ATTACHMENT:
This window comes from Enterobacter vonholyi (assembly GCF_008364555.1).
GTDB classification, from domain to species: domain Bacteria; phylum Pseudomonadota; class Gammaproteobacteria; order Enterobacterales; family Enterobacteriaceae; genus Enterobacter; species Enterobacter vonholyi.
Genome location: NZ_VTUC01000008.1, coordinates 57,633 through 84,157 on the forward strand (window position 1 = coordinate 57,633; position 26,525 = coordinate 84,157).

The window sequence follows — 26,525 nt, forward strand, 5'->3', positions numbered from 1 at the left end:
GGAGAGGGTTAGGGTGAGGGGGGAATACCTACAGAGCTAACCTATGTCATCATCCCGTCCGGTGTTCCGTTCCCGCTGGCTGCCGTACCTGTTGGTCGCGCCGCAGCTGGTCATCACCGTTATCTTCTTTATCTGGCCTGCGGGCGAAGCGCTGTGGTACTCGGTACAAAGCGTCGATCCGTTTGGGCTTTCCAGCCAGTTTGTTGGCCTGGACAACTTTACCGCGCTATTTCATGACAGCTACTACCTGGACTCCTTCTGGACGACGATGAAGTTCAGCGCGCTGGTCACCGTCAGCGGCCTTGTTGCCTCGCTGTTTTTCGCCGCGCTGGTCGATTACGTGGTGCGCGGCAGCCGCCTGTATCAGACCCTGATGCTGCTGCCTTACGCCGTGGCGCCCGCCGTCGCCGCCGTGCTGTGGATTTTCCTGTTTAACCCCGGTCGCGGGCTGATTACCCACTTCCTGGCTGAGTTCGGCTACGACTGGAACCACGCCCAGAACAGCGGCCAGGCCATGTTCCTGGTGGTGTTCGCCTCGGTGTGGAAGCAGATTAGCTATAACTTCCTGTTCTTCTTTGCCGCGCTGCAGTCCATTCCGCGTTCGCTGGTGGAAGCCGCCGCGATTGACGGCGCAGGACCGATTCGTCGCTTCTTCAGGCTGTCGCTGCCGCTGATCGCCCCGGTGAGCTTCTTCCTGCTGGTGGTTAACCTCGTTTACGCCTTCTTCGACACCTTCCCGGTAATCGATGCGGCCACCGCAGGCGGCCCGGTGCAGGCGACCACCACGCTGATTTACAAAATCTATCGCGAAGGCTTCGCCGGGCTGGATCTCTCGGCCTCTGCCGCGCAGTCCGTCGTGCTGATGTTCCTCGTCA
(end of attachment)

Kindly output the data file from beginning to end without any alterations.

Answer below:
This window comes from Enterobacter vonholyi (assembly GCF_008364555.1).
GTDB classification, from domain to species: domain Bacteria; phylum Pseudomonadota; class Gammaproteobacteria; order Enterobacterales; family Enterobacteriaceae; genus Enterobacter; species Enterobacter vonholyi.
Genome location: NZ_VTUC01000008.1, coordinates 57,633 through 84,157 on the forward strand (window position 1 = coordinate 57,633; position 26,525 = coordinate 84,157).

The window sequence follows — 26,525 nt, forward strand, 5'->3', positions numbered from 1 at the left end:
GGAGAGGGTTAGGGTGAGGGGGGAATACCTACAGAGCTAACCTATGTCATCATCCCGTCCGGTGTTCCGTTCCCGCTGGCTGCCGTACCTGTTGGTCGCGCCGCAGCTGGTCATCACCGTTATCTTCTTTATCTGGCCTGCGGGCGAAGCGCTGTGGTACTCGGTACAAAGCGTCGATCCGTTTGGGCTTTCCAGCCAGTTTGTTGGCCTGGACAACTTTACCGCGCTATTTCATGACAGCTACTACCTGGACTCCTTCTGGACGACGATGAAGTTCAGCGCGCTGGTCACCGTCAGCGGCCTTGTTGCCTCGCTGTTTTTCGCCGCGCTGGTCGATTACGTGGTGCGCGGCAGCCGCCTGTATCAGACCCTGATGCTGCTGCCTTACGCCGTGGCGCCCGCCGTCGCCGCCGTGCTGTGGATTTTCCTGTTTAACCCCGGTCGCGGGCTGATTACCCACTTCCTGGCTGAGTTCGGCTACGACTGGAACCACGCCCAGAACAGCGGCCAGGCCATGTTCCTGGTGGTGTTCGCCTCGGTGTGGAAGCAGATTAGCTATAACTTCCTGTTCTTCTTTGCCGCGCTGCAGTCCATTCCGCGTTCGCTGGTGGAAGCCGCCGCGATTGACGGCGCAGGACCGATTCGTCGCTTCTTCAGGCTGTCGCTGCCGCTGATCGCCCCGGTGAGCTTCTTCCTGCTGGTGGTTAACCTCGTTTACGCCTTCTTCGACACCTTCCCGGTAATCGATGCGGCCACCGCAGGCGGCCCGGTGCAGGCGACCACCACGCTGATTTACAAAATCTATCGCGAAGGCTTCGCCGGGCTGGATCTCTCGGCCTCTGCCGCGCAGTCCGTCGTGCTGATGTTCCTCGTCA